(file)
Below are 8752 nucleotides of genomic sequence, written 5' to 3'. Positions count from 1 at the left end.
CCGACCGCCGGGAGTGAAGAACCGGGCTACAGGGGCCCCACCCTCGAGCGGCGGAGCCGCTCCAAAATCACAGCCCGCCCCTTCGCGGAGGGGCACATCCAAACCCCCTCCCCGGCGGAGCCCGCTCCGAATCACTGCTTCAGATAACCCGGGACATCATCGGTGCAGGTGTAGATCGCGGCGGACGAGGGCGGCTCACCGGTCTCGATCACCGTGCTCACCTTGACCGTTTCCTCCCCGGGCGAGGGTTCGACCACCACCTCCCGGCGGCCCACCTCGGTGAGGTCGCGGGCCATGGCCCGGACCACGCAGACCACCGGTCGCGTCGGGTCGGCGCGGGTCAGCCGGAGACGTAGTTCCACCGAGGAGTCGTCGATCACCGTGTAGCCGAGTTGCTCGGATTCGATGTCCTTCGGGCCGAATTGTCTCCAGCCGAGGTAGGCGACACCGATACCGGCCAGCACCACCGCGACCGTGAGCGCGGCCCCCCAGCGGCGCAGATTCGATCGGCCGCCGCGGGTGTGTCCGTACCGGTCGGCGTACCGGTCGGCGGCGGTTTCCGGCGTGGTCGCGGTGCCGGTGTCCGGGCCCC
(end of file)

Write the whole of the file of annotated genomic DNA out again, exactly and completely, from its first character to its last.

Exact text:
Below are 8752 nucleotides of genomic sequence, written 5' to 3'. Positions count from 1 at the left end.
CCGACCGCCGGGAGTGAAGAACCGGGCTACAGGGGCCCCACCCTCGAGCGGCGGAGCCGCTCCAAAATCACAGCCCGCCCCTTCGCGGAGGGGCACATCCAAACCCCCTCCCCGGCGGAGCCCGCTCCGAATCACTGCTTCAGATAACCCGGGACATCATCGGTGCAGGTGTAGATCGCGGCGGACGAGGGCGGCTCACCGGTCTCGATCACCGTGCTCACCTTGACCGTTTCCTCCCCGGGCGAGGGTTCGACCACCACCTCCCGGCGGCCCACCTCGGTGAGGTCGCGGGCCATGGCCCGGACCACGCAGACCACCGGTCGCGTCGGGTCGGCGCGGGTCAGCCGGAGACGTAGTTCCACCGAGGAGTCGTCGATCACCGTGTAGCCGAGTTGCTCGGATTCGATGTCCTTCGGGCCGAATTGTCTCCAGCCGAGGTAGGCGACACCGATACCGGCCAGCACCACCGCGACCGTGAGCGCGGCCCCCCAGCGGCGCAGATTCGATCGGCCGCCGCGGGTGTGTCCGTACCGGTCGGCGTACCGGTCGGCGGCGGTTTCCGGCGTGGTCGCGGTGCCGGTGTCCGGGCCCC